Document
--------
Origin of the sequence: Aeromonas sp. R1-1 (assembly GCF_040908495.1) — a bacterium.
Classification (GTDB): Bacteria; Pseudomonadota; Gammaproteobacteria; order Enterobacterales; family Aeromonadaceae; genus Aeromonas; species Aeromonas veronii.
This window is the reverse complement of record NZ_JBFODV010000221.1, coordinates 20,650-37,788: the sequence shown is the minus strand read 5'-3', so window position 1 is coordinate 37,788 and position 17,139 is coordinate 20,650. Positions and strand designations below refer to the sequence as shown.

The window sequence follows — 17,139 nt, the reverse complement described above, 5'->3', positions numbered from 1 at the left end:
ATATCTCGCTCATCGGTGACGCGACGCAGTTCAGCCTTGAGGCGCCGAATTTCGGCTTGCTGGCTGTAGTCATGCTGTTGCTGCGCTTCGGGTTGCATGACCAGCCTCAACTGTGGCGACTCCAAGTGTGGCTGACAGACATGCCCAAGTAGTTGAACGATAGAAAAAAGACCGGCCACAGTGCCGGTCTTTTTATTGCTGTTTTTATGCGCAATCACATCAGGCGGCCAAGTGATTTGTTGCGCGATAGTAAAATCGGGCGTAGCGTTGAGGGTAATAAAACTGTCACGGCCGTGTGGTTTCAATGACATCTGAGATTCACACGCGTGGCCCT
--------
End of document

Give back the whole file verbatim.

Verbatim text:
Origin of the sequence: Aeromonas sp. R1-1 (assembly GCF_040908495.1) — a bacterium.
Classification (GTDB): Bacteria; Pseudomonadota; Gammaproteobacteria; order Enterobacterales; family Aeromonadaceae; genus Aeromonas; species Aeromonas veronii.
This window is the reverse complement of record NZ_JBFODV010000221.1, coordinates 20,650-37,788: the sequence shown is the minus strand read 5'-3', so window position 1 is coordinate 37,788 and position 17,139 is coordinate 20,650. Positions and strand designations below refer to the sequence as shown.

The window sequence follows — 17,139 nt, the reverse complement described above, 5'->3', positions numbered from 1 at the left end:
ATATCTCGCTCATCGGTGACGCGACGCAGTTCAGCCTTGAGGCGCCGAATTTCGGCTTGCTGGCTGTAGTCATGCTGTTGCTGCGCTTCGGGTTGCATGACCAGCCTCAACTGTGGCGACTCCAAGTGTGGCTGACAGACATGCCCAAGTAGTTGAACGATAGAAAAAAGACCGGCCACAGTGCCGGTCTTTTTATTGCTGTTTTTATGCGCAATCACATCAGGCGGCCAAGTGATTTGTTGCGCGATAGTAAAATCGGGCGTAGCGTTGAGGGTAATAAAACTGTCACGGCCGTGTGGTTTCAATGACATCTGAGATTCACACGCGTGGCCCT